People have a lot going on. Stressful jobs, busy schedules, family commitments…the list is long. Anytime anyone can find a bit of calm from the chaos, it is a welcome break.
Oftentimes those ‘breathers’ occur in primary bathrooms, where a long soak in a sculptural tub or a rejuvenating shower under a cascade of ‘rain’ can melt away the stresses of a day. But these days, it isn’t only the bathroom where that transformation can happen. Instead, the entire primary ensuite serves as a refuge designed to make life not only easier, but more restful as well.
This month, KBDN asked designers to share primary ensuites with amenities that are meant to soothe the soul.
Focus on function first
Kirby Foster Hurd has found that homes, in general, have become more focused on health, wellness and relaxation. That perception is especially prevalent in today’s primary ensuites.
“It’s probably another product of COVID and having to be at home,” says the owner/principal designer for Kirby Home Designs in Edmond, OK. “People feel the need to create unique spaces that bring a sense of calm when the world can feel a bit chaotic.”
Typically, the primary ensuites she designs include a bedroom and bathroom and, when space allows, a large closet. She has also seen people include sitting areas, workout spaces and laundry solutions. Even flexible work spaces can be incorporated.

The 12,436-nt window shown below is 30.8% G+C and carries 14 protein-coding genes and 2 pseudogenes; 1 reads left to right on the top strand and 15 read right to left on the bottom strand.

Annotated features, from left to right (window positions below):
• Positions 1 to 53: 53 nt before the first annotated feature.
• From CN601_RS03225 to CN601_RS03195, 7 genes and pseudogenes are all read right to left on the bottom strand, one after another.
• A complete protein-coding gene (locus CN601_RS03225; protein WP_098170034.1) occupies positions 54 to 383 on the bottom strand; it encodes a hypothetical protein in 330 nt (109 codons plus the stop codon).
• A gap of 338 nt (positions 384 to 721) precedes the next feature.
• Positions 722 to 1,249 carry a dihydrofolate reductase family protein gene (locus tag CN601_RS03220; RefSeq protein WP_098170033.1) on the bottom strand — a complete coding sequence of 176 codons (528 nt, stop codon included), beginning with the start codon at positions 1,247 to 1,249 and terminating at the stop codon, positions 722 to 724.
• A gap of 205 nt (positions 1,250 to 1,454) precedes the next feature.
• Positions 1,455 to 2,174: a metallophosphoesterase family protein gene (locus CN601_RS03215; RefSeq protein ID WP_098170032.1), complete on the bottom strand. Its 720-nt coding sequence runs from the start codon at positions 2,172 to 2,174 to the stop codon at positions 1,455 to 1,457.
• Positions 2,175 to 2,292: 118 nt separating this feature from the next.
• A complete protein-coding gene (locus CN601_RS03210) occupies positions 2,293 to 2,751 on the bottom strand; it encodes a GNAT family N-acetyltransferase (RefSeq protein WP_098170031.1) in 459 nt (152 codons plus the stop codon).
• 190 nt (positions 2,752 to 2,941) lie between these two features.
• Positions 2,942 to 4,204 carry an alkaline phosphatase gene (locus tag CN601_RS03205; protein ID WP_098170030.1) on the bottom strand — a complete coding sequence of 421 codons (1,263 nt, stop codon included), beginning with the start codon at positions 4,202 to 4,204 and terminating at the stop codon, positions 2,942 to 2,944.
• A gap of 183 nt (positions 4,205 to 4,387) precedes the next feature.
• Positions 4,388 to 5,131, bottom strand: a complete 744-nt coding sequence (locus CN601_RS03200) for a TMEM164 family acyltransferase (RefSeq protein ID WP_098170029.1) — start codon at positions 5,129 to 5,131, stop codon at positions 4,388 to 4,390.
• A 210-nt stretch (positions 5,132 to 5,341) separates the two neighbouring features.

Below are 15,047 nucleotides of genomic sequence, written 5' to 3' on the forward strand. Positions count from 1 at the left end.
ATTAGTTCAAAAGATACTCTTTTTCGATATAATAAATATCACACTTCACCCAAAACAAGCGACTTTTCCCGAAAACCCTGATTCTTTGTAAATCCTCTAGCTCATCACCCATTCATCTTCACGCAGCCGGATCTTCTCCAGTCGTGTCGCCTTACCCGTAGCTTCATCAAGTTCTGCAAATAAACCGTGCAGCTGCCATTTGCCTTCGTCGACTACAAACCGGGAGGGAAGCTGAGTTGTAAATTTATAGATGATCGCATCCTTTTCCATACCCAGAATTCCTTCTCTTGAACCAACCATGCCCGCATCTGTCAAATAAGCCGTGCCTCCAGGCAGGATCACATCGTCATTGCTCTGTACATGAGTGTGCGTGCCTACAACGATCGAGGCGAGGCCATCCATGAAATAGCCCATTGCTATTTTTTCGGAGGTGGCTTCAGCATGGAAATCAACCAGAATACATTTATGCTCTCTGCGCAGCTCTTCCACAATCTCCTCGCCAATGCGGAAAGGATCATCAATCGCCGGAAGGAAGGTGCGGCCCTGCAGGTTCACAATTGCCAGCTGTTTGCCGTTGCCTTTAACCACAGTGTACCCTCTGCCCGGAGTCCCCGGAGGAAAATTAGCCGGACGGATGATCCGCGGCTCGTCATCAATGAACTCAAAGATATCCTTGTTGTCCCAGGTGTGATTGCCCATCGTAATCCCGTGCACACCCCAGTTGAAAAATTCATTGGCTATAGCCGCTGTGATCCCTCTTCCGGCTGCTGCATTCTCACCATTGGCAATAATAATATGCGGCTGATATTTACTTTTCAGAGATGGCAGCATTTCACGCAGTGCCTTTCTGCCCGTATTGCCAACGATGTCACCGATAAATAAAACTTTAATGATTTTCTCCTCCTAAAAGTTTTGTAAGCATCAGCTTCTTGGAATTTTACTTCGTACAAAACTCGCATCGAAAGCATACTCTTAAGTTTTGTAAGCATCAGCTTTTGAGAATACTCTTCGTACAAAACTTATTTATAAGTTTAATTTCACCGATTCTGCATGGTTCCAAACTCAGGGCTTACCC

Regardless of what’s included, Hurd stresses the importance of focusing on the spatial design first, before making any of the typically more enjoyable material selections.
“Sometimes people get ahead of themselves,” she explains. “But it’s of the utmost importance to think about the layout, which, when done right, can enhance lives and make them easier.”
That concept was particularly illustrative in a recent renovation where the designer, in collaboration with Acklin Construction, completely reconfigured a primary bathroom and adjacent his/her closets. The previous bathroom, although spacious, was not well thought out or functional. A small shower was one of the first things people noticed when they entered the room, and two odd-shaped peninsulas served as the vanities, which meant there were no functional mirrors. Additionally, the toilet room was located at the far end of the bathroom, making nighttime treks inconvenient.
One of the key improvements included supersizing the shower. Hurd also moved it to a more discreet location and included a variety of showerheads, a bench and a niche. Cladding it with blue/gray ceramic tile gives it a calm, spa-like feel and sets off the gold-toned plumbing fixtures.
A double vanity, positioned to take advantage of natural light from the skylight and an adjacent oversized window, streamlines the floorplan. Additional storage is provided by a custom, furniture-style linen hutch.
“Maximizing storage is another big client request,” Hurd says. “I always look at the space and consider how I can elevate it with better storage. Maybe there’s an opportunity for a linen cabinet or floating shelves or open shelves with baskets. And with vanities, it’s always important to make sure there’s enough storage for individualized needs.”
Since the previous bathroom was so large, Hurd was able to allocate about four feet of it to the newly reconfigured closet, which is now one shared space rather than separate his/her spaces. The designer also moved the toilet room into a portion of the space that was previously his closet, making it more accessible to the bedroom.